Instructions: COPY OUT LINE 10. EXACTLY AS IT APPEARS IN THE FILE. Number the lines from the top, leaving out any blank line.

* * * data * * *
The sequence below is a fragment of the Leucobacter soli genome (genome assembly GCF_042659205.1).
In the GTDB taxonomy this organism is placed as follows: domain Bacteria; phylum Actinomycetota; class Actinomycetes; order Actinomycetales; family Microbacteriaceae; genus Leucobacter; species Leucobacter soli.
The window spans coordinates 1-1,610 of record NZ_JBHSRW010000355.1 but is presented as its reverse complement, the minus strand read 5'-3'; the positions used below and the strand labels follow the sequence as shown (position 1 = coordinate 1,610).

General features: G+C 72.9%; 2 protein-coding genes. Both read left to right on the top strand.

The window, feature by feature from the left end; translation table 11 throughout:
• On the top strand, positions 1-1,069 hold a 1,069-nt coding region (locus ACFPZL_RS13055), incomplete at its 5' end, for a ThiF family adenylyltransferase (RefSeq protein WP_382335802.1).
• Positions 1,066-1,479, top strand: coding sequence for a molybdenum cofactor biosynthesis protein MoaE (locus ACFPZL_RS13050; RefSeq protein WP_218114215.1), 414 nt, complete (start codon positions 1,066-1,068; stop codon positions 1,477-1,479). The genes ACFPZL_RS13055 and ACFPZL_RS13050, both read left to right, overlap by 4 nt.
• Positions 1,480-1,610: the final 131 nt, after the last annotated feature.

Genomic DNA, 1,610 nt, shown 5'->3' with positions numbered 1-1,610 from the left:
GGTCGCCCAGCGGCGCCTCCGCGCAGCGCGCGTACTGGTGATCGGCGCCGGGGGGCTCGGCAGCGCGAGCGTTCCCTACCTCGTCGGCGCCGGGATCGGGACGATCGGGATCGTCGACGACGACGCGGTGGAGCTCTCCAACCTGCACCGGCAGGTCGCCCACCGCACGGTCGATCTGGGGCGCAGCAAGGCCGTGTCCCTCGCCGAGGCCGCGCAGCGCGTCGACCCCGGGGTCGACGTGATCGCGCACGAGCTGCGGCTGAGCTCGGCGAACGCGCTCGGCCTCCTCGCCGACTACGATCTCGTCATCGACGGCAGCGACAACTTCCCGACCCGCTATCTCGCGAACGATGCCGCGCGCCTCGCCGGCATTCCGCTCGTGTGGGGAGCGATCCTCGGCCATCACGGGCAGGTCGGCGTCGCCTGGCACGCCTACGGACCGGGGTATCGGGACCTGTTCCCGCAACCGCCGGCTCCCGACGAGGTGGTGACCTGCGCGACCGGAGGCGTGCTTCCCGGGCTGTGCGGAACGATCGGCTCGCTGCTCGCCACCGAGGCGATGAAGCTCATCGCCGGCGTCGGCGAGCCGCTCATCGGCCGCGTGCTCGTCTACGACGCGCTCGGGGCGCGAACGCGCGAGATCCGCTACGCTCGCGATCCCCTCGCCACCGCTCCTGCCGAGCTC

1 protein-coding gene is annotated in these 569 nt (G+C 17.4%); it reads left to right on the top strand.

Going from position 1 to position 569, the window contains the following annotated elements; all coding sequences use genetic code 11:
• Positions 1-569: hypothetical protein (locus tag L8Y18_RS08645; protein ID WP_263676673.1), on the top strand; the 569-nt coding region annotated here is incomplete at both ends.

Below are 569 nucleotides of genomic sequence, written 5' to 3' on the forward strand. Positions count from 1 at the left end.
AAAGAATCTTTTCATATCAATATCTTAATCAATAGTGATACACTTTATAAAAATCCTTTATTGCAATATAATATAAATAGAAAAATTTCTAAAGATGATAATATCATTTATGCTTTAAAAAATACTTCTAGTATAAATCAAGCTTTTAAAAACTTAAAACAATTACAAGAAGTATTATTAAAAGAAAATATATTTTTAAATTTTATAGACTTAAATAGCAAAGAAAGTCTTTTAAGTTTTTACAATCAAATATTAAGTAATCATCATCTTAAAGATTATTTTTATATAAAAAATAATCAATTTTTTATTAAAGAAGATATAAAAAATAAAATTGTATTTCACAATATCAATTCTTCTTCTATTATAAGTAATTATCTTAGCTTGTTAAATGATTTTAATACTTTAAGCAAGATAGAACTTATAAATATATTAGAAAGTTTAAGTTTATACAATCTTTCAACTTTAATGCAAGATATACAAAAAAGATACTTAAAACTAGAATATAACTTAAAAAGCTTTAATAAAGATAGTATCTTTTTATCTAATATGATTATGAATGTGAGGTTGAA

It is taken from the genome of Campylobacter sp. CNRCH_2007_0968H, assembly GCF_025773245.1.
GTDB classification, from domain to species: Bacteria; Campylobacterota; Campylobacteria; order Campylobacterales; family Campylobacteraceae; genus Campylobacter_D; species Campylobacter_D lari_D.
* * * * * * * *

GGTCGCCCAGCGGCGCCTCCGCGCAGCGCGCGTACTGGTGATCGGCGCCGGGGGGCTCGGCAGCGCGAGCGTTCCCTACCTCGTCGGCGCCGGGATCGGGACGATCGGGATCGTCGACGACGACGCGGTGGAGCTCTCCAACCTGCACCGGCAGGTCGCCCACCGCACGGTCGATCTGGGGCGCAGCAAGGCCGTGTCCCTCGCCGAGGCCGCGCAGCGCGTCGACCCCGGGGTCGACGTGATCGCGCACGAGCTGCGGCTGAGCTCGGCGAACGCGCTCGGCCTCCTCGCCGACTACGATCTCGTCATCGACGGCAGCGACAACTTCCCGACCCGCTATCTCGCGAACGATGCCGCGCGCCTCGCCGGCATTCCGCTCGTGTGGGGAGCGATCCTCGGCCATCACGGGCAGGTCGGCGTCGCCTGGCACGCCTACGGACCGGGGTATCGGGACCTGTTCCCGCAACCGCCGGCTCCCGACGAGGTGGTGACCTGCGCGACCGGAGGCGTGCTTCCCGGGCTGTGCGGAACGATCGGCTCGCTGCTCGCCACCGAGGCGATGAAGCTCATCGCCGGCGTCGGCGAGCCGCTCATCGGCCGCGTGCTCGTCTACGACGCGCTCGGGGCGCGAACGCGCGAGATCCGCTACGCTCGCGATCCCCTCGCCACCGCTCCTGCCGAGCTC